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How I went from rat race to homestead with no savings or money.

 
Posts: 12
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hugelkultur
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Few people are truly trapped, so true.
This is making me think. There is an old farm down the road, part for sale and at risk to me. Maybe the owners would allow me to rent the land in exchange for a permaculture farm. Hmmmm.
Are those Hugulkulture beds by the way? So glorious!
 
pollinator
Posts: 128
Location: Gaines County, Texas South of Seminole, Tx zone 7b/8a
19
dog trees greening the desert
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I am still in the beginning stages of this. when I was young and dumb credit cards got me along with student debt for a computer science degree that I don't really even us cause I just got tired of programming all day long. I joined the army in 06 and while in the army my dad passed away and he had land in different areas and I used insurance money that I obtained from his death and payed that land off and most of my debt down. After getting out of the Army I continued with getting a communications job up in Wyoming and after 2 years got tired of spending 750 on rent for a 2 bedroom apartment and then nearly 300 month on food plus paying 900 on my loans and credit cards from college so I finally moved back to the county I finished High school and where my 30 acres. That was 3 years ago but I finally moved on my land this January once I got most of the electrical issues fixed and water well working again. So now I am on my true path to getting where I can be debt free and while improving my land as I go making it where I can work less for someone else and be able to work for myself more. I am just ready to be finished paying debt and get to paying more on my stability. So not truly out of the rat race I am almost there. I am also tempted to allow a few others to move on my land and for their rent I will us the money to buy the equipment to help speed up my land dream.
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Really inspiring,
Thank You
 
Posts: 16
Location: Northeast Utah zone 6B
forest garden solar greening the desert
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This has been an awesome read.

I am in a similar situation with little in the way of resources/cash and with debt I am trying to get rid of.
Gives me hope that my plans at least have a chance of working.  

In the area I live in there is a ton of land available.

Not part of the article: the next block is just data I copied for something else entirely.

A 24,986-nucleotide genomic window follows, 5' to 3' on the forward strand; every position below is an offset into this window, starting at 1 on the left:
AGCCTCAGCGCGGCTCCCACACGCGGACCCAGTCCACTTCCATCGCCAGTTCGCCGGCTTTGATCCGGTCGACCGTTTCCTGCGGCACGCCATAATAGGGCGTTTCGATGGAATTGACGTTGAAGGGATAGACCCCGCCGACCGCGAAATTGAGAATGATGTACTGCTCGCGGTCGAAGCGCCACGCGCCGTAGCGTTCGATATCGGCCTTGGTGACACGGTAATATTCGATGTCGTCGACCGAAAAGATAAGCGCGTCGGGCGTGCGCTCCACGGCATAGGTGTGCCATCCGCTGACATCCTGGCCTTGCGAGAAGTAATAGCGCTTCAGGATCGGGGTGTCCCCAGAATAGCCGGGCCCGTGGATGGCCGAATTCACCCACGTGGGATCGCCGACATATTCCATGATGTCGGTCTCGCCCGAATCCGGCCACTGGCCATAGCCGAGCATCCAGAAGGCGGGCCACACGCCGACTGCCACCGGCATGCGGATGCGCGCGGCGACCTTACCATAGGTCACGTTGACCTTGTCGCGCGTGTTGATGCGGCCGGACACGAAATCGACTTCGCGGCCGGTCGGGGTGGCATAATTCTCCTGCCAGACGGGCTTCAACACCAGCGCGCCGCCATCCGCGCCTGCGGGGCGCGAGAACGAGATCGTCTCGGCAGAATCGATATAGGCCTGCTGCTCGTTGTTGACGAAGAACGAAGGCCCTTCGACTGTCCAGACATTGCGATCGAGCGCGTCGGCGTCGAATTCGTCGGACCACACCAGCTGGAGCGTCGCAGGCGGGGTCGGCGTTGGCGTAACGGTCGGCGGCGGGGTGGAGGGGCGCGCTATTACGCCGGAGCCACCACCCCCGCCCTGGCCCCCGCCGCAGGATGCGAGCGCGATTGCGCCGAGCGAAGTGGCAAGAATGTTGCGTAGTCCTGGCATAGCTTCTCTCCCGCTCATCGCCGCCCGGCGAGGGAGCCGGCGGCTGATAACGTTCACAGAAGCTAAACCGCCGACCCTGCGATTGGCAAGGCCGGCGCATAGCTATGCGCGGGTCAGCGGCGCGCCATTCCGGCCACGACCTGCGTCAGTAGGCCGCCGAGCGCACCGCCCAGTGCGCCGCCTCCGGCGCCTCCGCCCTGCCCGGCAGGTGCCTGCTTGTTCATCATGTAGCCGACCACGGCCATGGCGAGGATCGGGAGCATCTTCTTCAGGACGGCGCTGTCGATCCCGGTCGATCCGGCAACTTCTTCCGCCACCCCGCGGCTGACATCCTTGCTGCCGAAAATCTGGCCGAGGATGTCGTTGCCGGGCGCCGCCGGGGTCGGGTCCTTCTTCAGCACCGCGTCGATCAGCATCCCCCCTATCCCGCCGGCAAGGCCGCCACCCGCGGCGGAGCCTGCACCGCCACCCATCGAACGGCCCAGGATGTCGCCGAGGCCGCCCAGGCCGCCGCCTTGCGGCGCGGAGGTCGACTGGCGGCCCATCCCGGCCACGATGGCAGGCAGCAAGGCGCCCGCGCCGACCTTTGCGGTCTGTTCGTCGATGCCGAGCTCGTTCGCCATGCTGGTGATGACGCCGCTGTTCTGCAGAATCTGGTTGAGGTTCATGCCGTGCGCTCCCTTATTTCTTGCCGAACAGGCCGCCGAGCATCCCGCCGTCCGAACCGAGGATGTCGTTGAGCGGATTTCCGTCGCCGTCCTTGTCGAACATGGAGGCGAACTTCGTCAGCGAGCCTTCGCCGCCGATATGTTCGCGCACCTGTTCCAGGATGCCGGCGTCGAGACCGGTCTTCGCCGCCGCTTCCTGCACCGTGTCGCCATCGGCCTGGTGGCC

Some of it easily attainable (5-10 acre lots @$250 down/$250 month) but you are paying a premium per acre (nearly $10k/acre).
There are other plots of varying size that come up for sale at better prices but not always a owner financed situation which is what we need.

My goal, for whatever land we buy, will be to have it paid off within a 5-6 year period.
So still looking, praying and hoping.
 
pollinator
Posts: 317
Location: South Central Michigan Zone 6
51
dog forest garden fish hunting tiny house food preservation
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Scott Reid wrote:This has been an awesome read.

I am in a similar situation with little in the way of resources/cash and with debt I am trying to get rid of.
Gives me hope that my plans at least have a chance of working.  

In the area I live in there is a ton of land available.
Some of it easily attainable (5-10 acre lots @$250 down/$250 month) but you are paying a premium per acre (nearly $10k/acre).
There are other plots of varying size that come up for sale at better prices but not always a owner financed situation which is what we need.

My goal, for whatever land we buy, will be to have it paid off within a 5-6 year period.
So still looking, praying and hoping.



Keep it up man, you got a good plan.

We have since had an issue with the local authorities on our old property,last summer we basically had to pack up and go. It was perfect timing because we literally found the perfect property for the price. We moved in in October, and have been fixing it up all winter, and now have the garden coming along and seeds starting in the basement. We have several feet of topsoil with over 5% organic matter without having added any compost yet. We are truly grateful and feel the hard work has begun to pay off. A lot of this is possible by not having any debt, we didn't go to college, instead I learned a trade. I actually only have a 9th grade education on paper, I was a drop out because I felt like school was just a prison forcing me to become a worker ant. I am no fucking ant. So this high school drop out got ahead of the game by working my ass off and learning as much as I could about life. Utilized the internet, libraries, and plenty of books. Offered to go work on other's farms for free for a day just to try and pick up some techniques.

You are on a good path, just keep up the hard work. I find myself being bogged down by laziness at times, but burnout happens in this business. Just gotta get over the hump. Thanks for the inspiring words.
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dog in garden
dog in garden
 
pollinator
Posts: 270
Location: Monticello Florida zone 8a
73
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Wow... That sounds really simple. I'm planning on something like that after high school and it seems pretty intimidating. That helped a lot. What "homework" did you do? Rent prices, markets, or what?
 
Posts: 90